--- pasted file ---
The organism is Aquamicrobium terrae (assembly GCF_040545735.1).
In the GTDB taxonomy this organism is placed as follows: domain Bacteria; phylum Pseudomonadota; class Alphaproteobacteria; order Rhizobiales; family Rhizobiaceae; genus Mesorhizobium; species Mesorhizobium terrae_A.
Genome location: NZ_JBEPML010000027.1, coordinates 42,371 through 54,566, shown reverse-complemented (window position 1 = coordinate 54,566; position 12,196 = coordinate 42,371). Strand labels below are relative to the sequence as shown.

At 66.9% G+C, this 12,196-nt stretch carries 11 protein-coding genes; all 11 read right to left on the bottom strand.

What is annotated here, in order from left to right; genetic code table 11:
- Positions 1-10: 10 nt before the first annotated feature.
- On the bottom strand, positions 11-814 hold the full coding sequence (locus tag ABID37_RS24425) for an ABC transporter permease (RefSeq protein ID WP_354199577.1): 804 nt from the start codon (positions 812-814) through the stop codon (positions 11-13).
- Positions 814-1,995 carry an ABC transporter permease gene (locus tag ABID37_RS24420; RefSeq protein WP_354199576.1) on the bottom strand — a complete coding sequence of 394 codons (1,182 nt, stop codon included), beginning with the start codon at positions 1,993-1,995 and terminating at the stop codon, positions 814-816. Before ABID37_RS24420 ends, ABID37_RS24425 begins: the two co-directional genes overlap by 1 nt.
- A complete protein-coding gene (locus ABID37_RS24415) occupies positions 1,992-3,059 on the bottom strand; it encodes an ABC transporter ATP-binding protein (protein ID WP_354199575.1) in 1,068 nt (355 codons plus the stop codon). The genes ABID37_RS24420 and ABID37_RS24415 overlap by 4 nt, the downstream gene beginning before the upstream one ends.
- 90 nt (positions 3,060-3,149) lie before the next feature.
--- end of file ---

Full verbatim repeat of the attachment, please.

The organism is Aquamicrobium terrae (assembly GCF_040545735.1).
In the GTDB taxonomy this organism is placed as follows: domain Bacteria; phylum Pseudomonadota; class Alphaproteobacteria; order Rhizobiales; family Rhizobiaceae; genus Mesorhizobium; species Mesorhizobium terrae_A.
Genome location: NZ_JBEPML010000027.1, coordinates 42,371 through 54,566, shown reverse-complemented (window position 1 = coordinate 54,566; position 12,196 = coordinate 42,371). Strand labels below are relative to the sequence as shown.

At 66.9% G+C, this 12,196-nt stretch carries 11 protein-coding genes; all 11 read right to left on the bottom strand.

What is annotated here, in order from left to right; genetic code table 11:
- Positions 1-10: 10 nt before the first annotated feature.
- On the bottom strand, positions 11-814 hold the full coding sequence (locus tag ABID37_RS24425) for an ABC transporter permease (RefSeq protein ID WP_354199577.1): 804 nt from the start codon (positions 812-814) through the stop codon (positions 11-13).
- Positions 814-1,995 carry an ABC transporter permease gene (locus tag ABID37_RS24420; RefSeq protein WP_354199576.1) on the bottom strand — a complete coding sequence of 394 codons (1,182 nt, stop codon included), beginning with the start codon at positions 1,993-1,995 and terminating at the stop codon, positions 814-816. Before ABID37_RS24420 ends, ABID37_RS24425 begins: the two co-directional genes overlap by 1 nt.
- A complete protein-coding gene (locus ABID37_RS24415) occupies positions 1,992-3,059 on the bottom strand; it encodes an ABC transporter ATP-binding protein (protein ID WP_354199575.1) in 1,068 nt (355 codons plus the stop codon). The genes ABID37_RS24420 and ABID37_RS24415 overlap by 4 nt, the downstream gene beginning before the upstream one ends.
- 90 nt (positions 3,060-3,149) lie before the next feature.